What can the Olympic Games teach us about brand design?
The Olympic Games are founded on symbolism. From the flame to the flag to the five-ringed identity, the competition would be nothing without its iconography.
But every four years, a new city is faced with a mammoth task. It must create an entirely new brand logo that not only has to satisfy a whole range of competing cultural interests, but retain a sense of familiarity, building on what has come before. Given the design will be subject to intense scrutiny, this is no small feat. Some step up to the plate and deliver an identity with real meaning. But others flop. What better case study is there of the challenges behind brand design?
Design at the Olympics goes back to a mustachioed French aristocrat named Baron Pierre de Coubertin, the father of the modern Olympic Games. Like all great ideas, his idea for the Olympic rings wasn’t an original one. He ‘borrowed’ it from another sporting body he chaired, the Union des Sociétés Françaises de Sports Athlétiques (USFSA). Expanding on the organisation’s two interlaced rings to incorporate five, de Coubertin created the now unmistakable logo we know today.
According to de Coubertin himself, the Olympic rings “represent the five continents of the world, united by Olympism”. The design has lasted all these years because it’s simple and striking. The circle is a powerful symbol. It denotes timelessness, inclusivity and universality, nailing the concept of international unity the logo of the Olympics ought to represent. In fact, the universality of the design is its saving grace. For host cities, with their localised complexities and people to please, there’s a lot more at stake.
Host cities also have to bear the full weight of design history on their shoulders. They can’t be seen to rehash previous designs or remain stuck in the approaches of yesteryear. But we’ve come a long way from the 1924 Summer Olympics in Paris, the first to have its own fully-fledged logo. Previous Olympiads simply had poster campaigns (a striking tradition in its own right), but Paris kick-started a new trend by leading with its medieval coat of arms. The design is actually a little muddled, especially in the placement of its typography. But it remains a significant starting point nonetheless. It encouraged Olympic host cities to showcase their heritage to an international audience in a new, exciting way.
However, you’d be forgiven for saying the early Olympics host country identities were a mixed bag. Black and white was the order of the day for several decades. And it wasn’t until the 1960 Winter Olympics, held in Squaw Valley, California, that something really interesting emerged. Not only did the design involve some colour and abstraction, it marked the first use the snowflake motif, which formed part of all Winter Olympics identities until 2010.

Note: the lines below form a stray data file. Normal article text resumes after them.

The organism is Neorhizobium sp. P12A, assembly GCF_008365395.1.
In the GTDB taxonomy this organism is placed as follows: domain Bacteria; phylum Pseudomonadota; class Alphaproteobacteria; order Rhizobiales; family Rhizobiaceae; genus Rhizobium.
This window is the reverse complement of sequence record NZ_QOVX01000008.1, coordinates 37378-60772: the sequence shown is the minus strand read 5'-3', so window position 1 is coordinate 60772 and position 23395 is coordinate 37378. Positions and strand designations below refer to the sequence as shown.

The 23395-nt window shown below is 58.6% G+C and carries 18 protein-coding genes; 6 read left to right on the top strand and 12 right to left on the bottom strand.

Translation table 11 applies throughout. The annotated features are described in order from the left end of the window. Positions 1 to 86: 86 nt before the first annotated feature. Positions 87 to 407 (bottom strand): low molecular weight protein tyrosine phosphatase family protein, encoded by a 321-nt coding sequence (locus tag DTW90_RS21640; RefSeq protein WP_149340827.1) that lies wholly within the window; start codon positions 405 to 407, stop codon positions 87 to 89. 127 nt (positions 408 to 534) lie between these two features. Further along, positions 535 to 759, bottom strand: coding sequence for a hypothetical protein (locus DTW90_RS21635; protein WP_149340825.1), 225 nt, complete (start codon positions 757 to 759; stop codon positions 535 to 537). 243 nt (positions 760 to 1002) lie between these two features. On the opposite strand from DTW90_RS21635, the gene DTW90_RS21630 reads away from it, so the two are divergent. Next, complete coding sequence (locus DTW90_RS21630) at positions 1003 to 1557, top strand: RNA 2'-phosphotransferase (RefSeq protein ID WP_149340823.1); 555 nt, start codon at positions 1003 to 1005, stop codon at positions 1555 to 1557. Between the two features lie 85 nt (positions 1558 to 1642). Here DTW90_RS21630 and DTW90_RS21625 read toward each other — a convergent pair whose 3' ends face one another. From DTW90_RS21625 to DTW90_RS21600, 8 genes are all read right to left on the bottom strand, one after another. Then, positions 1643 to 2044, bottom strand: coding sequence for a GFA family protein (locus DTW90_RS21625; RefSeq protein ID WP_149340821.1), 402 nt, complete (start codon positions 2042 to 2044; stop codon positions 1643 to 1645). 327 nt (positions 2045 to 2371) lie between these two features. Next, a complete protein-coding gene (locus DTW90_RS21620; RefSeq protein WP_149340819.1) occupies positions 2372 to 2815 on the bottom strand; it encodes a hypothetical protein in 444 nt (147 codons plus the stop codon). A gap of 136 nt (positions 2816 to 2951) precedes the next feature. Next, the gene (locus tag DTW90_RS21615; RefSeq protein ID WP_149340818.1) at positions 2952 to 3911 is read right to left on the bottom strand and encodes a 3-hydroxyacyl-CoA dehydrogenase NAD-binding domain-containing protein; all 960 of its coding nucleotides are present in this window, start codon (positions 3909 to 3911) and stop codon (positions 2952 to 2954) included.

Of course, it’s the Summer Olympics – no doubt the main event – that has produced the designs that really stand out. The best of these manage to strike a balance between an expression of national identity and genuine accessibility. Mexico 1968, Montreal 1976, Moscow 1980 – these designs, while simple both in terms of colour and graphics, all stray into more experimental territory, while also maintaining a level of intelligibility and pleasing integration with the Olympic rings. Looking back in 2016, these designs have withstood the test of time because they both are functional, fit for purpose, and prove that, in some cases, less is more.
But design, by nature, is subjective. And some might argue that by playing it safe, you risk being boring. An identity like Barcelona 1992 is more progressive. It deftly weaves in Barcelona’s rich artistic heritage, nods to its wider Spanish and Catalonian cultural characteristics, while also bringing it all together with the universal image of the jumping athlete. It’s masterful really when you think that the design is nothing more than three expressive brushstrokes.
Ultimately, any boundary-pushing identity will have its detractors and champions. And many of us let out a sigh of relief when the identity for Rio 2016 was revealed, especially after the much-maligned London 2012 design. The team who take on the responsibility of designing a host city’s identity have a lot on their plate. They can take two different approaches – try something different and risk failure, or take the cautious line without ruffling any feathers. I know what I’d choose. It’s the Olympics, you should play to win.